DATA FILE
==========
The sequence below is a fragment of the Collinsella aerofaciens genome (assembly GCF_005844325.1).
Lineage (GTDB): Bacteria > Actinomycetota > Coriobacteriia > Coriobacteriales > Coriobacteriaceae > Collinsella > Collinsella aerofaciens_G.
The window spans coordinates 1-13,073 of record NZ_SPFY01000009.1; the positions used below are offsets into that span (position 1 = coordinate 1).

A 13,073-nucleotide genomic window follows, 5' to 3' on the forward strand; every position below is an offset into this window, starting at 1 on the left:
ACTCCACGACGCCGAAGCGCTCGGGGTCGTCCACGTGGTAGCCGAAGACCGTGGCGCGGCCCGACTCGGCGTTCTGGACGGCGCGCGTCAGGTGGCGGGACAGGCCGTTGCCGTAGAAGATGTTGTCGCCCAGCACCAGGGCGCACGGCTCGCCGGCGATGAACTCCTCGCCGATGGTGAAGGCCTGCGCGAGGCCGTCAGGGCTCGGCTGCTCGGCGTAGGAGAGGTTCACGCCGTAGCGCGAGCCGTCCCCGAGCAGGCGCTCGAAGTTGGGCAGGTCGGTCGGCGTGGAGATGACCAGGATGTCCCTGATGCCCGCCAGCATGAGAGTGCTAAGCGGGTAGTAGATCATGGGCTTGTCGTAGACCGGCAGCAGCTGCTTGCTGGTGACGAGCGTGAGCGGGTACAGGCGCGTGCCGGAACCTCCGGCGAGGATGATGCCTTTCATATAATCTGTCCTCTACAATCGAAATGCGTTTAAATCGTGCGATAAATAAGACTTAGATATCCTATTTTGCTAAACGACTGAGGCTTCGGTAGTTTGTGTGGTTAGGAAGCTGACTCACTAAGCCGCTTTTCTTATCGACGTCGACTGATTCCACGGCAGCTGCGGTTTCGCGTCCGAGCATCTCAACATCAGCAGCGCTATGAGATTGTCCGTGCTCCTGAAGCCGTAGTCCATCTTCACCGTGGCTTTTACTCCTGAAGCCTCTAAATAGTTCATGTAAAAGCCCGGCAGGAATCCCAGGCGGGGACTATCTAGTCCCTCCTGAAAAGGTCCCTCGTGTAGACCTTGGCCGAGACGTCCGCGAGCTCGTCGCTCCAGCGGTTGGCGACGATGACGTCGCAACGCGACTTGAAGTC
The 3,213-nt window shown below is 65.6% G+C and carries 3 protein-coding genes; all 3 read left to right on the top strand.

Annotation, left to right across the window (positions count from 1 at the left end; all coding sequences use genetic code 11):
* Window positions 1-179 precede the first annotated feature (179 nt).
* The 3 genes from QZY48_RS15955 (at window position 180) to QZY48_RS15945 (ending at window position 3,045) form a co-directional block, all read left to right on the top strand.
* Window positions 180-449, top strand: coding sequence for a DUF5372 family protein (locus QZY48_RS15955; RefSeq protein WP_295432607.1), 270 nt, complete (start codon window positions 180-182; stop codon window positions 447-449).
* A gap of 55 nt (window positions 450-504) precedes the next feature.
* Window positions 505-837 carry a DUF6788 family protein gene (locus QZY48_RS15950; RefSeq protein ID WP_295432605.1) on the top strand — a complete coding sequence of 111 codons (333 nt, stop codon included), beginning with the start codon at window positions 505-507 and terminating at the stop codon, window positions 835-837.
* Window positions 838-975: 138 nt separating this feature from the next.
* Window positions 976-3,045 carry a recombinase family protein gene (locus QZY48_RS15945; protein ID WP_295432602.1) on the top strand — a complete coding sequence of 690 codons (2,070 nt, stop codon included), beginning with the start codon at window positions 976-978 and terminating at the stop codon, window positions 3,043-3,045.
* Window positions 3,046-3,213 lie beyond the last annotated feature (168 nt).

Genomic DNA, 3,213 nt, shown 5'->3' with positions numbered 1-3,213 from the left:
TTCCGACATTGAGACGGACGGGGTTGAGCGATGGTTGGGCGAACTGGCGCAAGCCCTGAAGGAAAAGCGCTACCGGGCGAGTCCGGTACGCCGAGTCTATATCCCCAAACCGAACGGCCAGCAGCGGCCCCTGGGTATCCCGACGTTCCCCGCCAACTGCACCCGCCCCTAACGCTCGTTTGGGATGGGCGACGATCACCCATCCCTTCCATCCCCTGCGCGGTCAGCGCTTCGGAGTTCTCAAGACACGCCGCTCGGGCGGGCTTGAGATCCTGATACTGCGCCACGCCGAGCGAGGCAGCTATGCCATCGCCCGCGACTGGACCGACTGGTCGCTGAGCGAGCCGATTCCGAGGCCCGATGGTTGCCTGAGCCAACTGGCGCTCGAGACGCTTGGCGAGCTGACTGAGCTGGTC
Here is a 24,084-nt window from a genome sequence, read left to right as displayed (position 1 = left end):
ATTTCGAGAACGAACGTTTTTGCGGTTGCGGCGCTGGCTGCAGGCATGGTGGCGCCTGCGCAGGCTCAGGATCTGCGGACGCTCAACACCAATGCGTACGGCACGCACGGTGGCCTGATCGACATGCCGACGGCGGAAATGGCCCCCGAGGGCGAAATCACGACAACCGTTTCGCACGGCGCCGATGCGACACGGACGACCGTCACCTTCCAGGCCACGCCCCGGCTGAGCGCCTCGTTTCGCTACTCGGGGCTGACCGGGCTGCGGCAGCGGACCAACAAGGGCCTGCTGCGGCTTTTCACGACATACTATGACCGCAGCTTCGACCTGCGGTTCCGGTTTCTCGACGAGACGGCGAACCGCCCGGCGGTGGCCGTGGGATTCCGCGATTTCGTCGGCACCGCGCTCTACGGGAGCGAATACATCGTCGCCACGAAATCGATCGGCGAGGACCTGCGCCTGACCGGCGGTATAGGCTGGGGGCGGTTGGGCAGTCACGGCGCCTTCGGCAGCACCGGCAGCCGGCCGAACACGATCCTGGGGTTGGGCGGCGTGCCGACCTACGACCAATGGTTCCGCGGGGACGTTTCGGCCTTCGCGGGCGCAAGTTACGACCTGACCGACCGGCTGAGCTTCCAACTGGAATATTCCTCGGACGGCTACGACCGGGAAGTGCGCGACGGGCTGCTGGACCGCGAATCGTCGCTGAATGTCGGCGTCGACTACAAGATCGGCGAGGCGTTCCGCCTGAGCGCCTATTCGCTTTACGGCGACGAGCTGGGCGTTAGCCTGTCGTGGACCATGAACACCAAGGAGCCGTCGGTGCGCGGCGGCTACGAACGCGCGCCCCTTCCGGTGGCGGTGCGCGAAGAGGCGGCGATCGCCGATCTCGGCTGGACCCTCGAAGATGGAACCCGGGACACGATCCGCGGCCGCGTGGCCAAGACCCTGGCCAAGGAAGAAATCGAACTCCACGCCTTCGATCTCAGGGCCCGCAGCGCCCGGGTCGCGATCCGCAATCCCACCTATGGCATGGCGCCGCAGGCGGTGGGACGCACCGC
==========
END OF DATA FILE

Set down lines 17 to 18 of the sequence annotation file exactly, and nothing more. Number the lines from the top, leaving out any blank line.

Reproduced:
TTCCGACATTGAGACGGACGGGGTTGAGCGATGGTTGGGCGAACTGGCGCAAGCCCTGAAGGAAAAGCGCTACCGGGCGAGTCCGGTACGCCGAGTCTATATCCCCAAACCGAACGGCCAGCAGCGGCCCCTGGGTATCCCGACGTTCCCCGCCAACTGCACCCGCCCCTAACGCTCGTTTGGGATGGGCGACGATCACCCATCCCTTCCATCCCCTGCGCGGTCAGCGCTTCGGAGTTCTCAAGACACGCCGCTCGGGCGGGCTTGAGATCCTGATACTGCGCCACGCCGAGCGAGGCAGCTATGCCATCGCCCGCGACTGGACCGACTGGTCGCTGAGCGAGCCGATTCCGAGGCCCGATGGTTGCCTGAGCCAACTGGCGCTCGAGACGCTTGGCGAGCTGACTGAGCTGGTC
Here is a 24,084-nt window from a genome sequence, read left to right as displayed (position 1 = left end):